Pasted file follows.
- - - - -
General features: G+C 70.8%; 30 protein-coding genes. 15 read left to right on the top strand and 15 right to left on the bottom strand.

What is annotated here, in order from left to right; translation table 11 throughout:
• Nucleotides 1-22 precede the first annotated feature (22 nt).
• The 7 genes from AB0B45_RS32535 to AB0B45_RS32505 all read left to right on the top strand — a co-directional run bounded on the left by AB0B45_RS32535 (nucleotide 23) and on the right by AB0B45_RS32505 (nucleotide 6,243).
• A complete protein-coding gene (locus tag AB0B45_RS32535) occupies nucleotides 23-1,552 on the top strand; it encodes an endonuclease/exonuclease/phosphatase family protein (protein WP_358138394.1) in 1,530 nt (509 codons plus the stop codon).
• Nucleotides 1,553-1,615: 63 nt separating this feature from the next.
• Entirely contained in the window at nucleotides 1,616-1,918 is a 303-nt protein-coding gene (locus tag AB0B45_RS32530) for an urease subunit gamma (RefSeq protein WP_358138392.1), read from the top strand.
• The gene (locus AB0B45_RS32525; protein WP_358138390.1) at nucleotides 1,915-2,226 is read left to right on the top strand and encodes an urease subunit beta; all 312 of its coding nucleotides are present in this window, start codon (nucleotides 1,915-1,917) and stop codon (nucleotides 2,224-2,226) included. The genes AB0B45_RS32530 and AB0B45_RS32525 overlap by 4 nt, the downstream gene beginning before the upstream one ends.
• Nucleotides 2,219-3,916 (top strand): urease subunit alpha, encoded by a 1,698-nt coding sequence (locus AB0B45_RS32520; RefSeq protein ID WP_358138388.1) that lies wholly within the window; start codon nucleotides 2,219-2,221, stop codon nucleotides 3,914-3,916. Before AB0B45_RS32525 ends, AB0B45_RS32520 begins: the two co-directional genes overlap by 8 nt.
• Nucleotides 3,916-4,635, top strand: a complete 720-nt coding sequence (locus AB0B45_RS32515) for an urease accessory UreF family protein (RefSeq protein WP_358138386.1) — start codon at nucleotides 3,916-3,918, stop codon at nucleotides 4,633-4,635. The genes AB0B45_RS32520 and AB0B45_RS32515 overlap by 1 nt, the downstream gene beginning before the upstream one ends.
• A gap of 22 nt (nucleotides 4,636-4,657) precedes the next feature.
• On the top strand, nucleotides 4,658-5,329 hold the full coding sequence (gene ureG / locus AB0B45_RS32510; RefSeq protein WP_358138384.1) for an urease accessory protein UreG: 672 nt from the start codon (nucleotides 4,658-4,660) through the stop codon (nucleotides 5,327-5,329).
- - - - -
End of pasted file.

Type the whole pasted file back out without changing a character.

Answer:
General features: G+C 70.8%; 30 protein-coding genes. 15 read left to right on the top strand and 15 right to left on the bottom strand.

What is annotated here, in order from left to right; translation table 11 throughout:
• Nucleotides 1-22 precede the first annotated feature (22 nt).
• The 7 genes from AB0B45_RS32535 to AB0B45_RS32505 all read left to right on the top strand — a co-directional run bounded on the left by AB0B45_RS32535 (nucleotide 23) and on the right by AB0B45_RS32505 (nucleotide 6,243).
• A complete protein-coding gene (locus tag AB0B45_RS32535) occupies nucleotides 23-1,552 on the top strand; it encodes an endonuclease/exonuclease/phosphatase family protein (protein WP_358138394.1) in 1,530 nt (509 codons plus the stop codon).
• Nucleotides 1,553-1,615: 63 nt separating this feature from the next.
• Entirely contained in the window at nucleotides 1,616-1,918 is a 303-nt protein-coding gene (locus tag AB0B45_RS32530) for an urease subunit gamma (RefSeq protein WP_358138392.1), read from the top strand.
• The gene (locus AB0B45_RS32525; protein WP_358138390.1) at nucleotides 1,915-2,226 is read left to right on the top strand and encodes an urease subunit beta; all 312 of its coding nucleotides are present in this window, start codon (nucleotides 1,915-1,917) and stop codon (nucleotides 2,224-2,226) included. The genes AB0B45_RS32530 and AB0B45_RS32525 overlap by 4 nt, the downstream gene beginning before the upstream one ends.
• Nucleotides 2,219-3,916 (top strand): urease subunit alpha, encoded by a 1,698-nt coding sequence (locus AB0B45_RS32520; RefSeq protein ID WP_358138388.1) that lies wholly within the window; start codon nucleotides 2,219-2,221, stop codon nucleotides 3,914-3,916. Before AB0B45_RS32525 ends, AB0B45_RS32520 begins: the two co-directional genes overlap by 8 nt.
• Nucleotides 3,916-4,635, top strand: a complete 720-nt coding sequence (locus AB0B45_RS32515) for an urease accessory UreF family protein (RefSeq protein WP_358138386.1) — start codon at nucleotides 3,916-3,918, stop codon at nucleotides 4,633-4,635. The genes AB0B45_RS32520 and AB0B45_RS32515 overlap by 1 nt, the downstream gene beginning before the upstream one ends.
• A gap of 22 nt (nucleotides 4,636-4,657) precedes the next feature.
• On the top strand, nucleotides 4,658-5,329 hold the full coding sequence (gene ureG / locus AB0B45_RS32510; RefSeq protein WP_358138384.1) for an urease accessory protein UreG: 672 nt from the start codon (nucleotides 4,658-4,660) through the stop codon (nucleotides 5,327-5,329).